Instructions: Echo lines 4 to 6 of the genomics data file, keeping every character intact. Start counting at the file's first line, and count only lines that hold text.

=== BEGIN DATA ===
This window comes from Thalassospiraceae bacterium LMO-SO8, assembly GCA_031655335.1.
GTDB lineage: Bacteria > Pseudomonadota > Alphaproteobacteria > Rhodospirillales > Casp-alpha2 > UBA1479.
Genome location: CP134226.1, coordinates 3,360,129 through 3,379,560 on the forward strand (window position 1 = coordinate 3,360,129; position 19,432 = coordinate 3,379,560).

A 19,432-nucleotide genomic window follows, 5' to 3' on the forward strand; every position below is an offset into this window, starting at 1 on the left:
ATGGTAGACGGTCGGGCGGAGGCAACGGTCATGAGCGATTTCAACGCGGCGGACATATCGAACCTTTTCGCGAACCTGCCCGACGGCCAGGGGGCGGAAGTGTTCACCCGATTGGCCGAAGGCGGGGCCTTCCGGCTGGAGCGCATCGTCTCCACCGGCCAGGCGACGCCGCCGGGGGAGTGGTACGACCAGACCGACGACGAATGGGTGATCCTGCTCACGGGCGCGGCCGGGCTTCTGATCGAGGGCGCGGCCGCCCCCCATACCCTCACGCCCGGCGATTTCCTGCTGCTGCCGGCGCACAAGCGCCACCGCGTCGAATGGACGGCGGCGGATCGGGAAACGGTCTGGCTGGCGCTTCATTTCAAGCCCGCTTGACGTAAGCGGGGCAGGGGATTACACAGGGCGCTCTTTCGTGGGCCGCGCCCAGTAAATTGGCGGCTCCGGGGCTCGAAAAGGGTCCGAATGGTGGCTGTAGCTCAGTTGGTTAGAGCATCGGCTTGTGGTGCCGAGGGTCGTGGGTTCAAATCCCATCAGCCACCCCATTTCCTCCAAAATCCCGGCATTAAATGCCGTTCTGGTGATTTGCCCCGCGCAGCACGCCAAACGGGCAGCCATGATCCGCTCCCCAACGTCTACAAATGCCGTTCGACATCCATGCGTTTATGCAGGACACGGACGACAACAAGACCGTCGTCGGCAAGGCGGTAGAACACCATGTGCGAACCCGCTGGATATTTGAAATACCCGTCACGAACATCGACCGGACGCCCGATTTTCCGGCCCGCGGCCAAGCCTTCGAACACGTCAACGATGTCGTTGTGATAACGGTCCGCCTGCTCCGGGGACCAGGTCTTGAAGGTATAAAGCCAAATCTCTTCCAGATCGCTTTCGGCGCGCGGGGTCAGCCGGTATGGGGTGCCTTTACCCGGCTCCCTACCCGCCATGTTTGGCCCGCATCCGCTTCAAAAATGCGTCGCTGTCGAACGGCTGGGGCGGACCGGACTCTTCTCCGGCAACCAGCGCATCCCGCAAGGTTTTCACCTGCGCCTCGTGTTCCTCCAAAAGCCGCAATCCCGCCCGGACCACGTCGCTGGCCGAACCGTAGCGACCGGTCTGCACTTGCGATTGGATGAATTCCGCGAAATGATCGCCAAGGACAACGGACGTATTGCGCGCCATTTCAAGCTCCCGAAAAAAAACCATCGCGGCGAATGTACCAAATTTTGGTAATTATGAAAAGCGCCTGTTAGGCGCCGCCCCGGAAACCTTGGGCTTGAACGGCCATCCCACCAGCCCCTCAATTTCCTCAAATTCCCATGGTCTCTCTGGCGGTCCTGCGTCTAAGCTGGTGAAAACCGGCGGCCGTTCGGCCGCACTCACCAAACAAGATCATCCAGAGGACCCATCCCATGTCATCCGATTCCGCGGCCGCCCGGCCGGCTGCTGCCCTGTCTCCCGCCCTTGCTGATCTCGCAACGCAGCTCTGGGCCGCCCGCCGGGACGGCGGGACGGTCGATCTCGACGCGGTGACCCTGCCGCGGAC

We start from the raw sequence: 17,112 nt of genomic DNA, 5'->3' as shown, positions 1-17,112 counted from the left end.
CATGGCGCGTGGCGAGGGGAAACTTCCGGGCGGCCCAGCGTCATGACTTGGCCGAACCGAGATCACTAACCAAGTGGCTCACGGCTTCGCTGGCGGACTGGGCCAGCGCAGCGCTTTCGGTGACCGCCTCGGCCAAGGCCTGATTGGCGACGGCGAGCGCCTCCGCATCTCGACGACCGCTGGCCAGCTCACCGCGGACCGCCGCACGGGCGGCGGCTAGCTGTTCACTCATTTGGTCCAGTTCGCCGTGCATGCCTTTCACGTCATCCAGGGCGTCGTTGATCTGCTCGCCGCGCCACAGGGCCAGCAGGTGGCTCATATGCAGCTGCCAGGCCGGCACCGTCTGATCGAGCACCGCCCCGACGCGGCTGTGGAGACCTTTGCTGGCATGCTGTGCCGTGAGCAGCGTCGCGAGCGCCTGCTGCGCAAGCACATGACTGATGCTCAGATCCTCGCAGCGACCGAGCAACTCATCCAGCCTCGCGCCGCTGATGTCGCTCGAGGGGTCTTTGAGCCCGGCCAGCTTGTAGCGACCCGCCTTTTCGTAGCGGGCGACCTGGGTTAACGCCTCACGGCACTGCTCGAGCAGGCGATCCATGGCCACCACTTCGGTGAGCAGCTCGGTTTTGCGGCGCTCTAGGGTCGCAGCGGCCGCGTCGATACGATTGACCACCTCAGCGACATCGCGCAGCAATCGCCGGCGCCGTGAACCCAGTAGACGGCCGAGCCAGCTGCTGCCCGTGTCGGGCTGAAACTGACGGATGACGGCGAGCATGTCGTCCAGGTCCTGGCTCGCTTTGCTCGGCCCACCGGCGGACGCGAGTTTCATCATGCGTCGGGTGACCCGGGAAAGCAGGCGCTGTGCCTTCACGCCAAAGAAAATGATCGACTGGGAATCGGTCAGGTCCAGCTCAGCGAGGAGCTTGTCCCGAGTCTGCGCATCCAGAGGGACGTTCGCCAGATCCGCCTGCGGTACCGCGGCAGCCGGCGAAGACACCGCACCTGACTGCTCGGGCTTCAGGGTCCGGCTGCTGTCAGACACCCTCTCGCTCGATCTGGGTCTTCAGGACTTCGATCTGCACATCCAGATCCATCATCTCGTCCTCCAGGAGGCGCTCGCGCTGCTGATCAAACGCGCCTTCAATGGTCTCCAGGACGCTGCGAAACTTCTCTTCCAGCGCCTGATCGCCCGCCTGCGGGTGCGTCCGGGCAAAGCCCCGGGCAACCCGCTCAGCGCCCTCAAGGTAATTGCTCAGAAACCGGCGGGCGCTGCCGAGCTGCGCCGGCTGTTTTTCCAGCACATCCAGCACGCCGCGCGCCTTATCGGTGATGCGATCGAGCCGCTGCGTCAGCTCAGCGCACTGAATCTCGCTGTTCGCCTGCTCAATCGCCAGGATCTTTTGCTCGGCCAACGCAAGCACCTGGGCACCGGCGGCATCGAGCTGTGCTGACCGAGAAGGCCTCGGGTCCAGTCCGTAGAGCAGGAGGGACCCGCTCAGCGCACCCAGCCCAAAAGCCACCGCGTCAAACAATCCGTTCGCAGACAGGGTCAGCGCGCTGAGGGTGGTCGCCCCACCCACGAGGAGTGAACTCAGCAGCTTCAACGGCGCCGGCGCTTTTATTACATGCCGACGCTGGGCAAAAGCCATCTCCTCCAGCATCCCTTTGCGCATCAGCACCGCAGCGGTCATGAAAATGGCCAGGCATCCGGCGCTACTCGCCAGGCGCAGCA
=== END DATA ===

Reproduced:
A 19,432-nucleotide genomic window follows, 5' to 3' on the forward strand; every position below is an offset into this window, starting at 1 on the left:
ATGGTAGACGGTCGGGCGGAGGCAACGGTCATGAGCGATTTCAACGCGGCGGACATATCGAACCTTTTCGCGAACCTGCCCGACGGCCAGGGGGCGGAAGTGTTCACCCGATTGGCCGAAGGCGGGGCCTTCCGGCTGGAGCGCATCGTCTCCACCGGCCAGGCGACGCCGCCGGGGGAGTGGTACGACCAGACCGACGACGAATGGGTGATCCTGCTCACGGGCGCGGCCGGGCTTCTGATCGAGGGCGCGGCCGCCCCCCATACCCTCACGCCCGGCGATTTCCTGCTGCTGCCGGCGCACAAGCGCCACCGCGTCGAATGGACGGCGGCGGATCGGGAAACGGTCTGGCTGGCGCTTCATTTCAAGCCCGCTTGACGTAAGCGGGGCAGGGGATTACACAGGGCGCTCTTTCGTGGGCCGCGCCCAGTAAATTGGCGGCTCCGGGGCTCGAAAAGGGTCCGAATGGTGGCTGTAGCTCAGTTGGTTAGAGCATCGGCTTGTGGTGCCGAGGGTCGTGGGTTCAAATCCCATCAGCCACCCCATTTCCTCCAAAATCCCGGCATTAAATGCCGTTCTGGTGATTTGCCCCGCGCAGCACGCCAAACGGGCAGCCATGATCCGCTCCCCAACGTCTACAAATGCCGTTCGACATCCATGCGTTTATGCAGGACACGGACGACAACAAGACCGTCGTCGGCAAGGCGGTAGAACACCATGTGCGAACCCGCTGGATATTTGAAATACCCGTCACGAACATCGACCGGACGCCCGATTTTCCGGCCCGCGGCCAAGCCTTCGAACACGTCAACGATGTCGTTGTGATAACGGTCCGCCTGCTCCGGGGACCAGGTCTTGAAGGTATAAAGCCAAATCTCTTCCAGATCGCTTTCGGCGCGCGGGGTCAGCCGGTATGGGGTGCCTTTACCCGGCTCCCTACCCGCCATGTTTGGCCCGCATCCGCTTCAAAAATGCGTCGCTGTCGAACGGCTGGGGCGGACCGGACTCTTCTCCGGCAACCAGCGCATCCCGCAAGGTTTTCACCTGCGCCTCGTGTTCCTCCAAAAGCCGCAATCCCGCCCGGACCACGTCGCTGGCCGAACCGTAGCGACCGGTCTGCACTTGCGATTGGATGAATTCCGCGAAATGATCGCCAAGGACAACGGACGTATTGCGCGCCATTTCAAGCTCCCGAAAAAAAACCATCGCGGCGAATGTACCAAATTTTGGTAATTATGAAAAGCGCCTGTTAGGCGCCGCCCCGGAAACCTTGGGCTTGAACGGCCATCCCACCAGCCCCTCAATTTCCTCAAATTCCCATGGTCTCTCTGGCGGTCCTGCGTCTAAGCTGGTGAAAACCGGCGGCCGTTCGGCCGCACTCACCAAACAAGATCATCCAGAGGACCCATCCCATGTCATCCGATTCCGCGGCCGCCCGGCCGGCTGCTGCCCTGTCTCCCGCCCTTGCTGATCTCGCAACGCAGCTCTGGGCCGCCCGCCGGGACGGCGGGACGGTCGATCTCGACGCGGTGACCCTGCCGCGGAC

We start from the raw sequence: 17,112 nt of genomic DNA, 5'->3' as shown, positions 1-17,112 counted from the left end.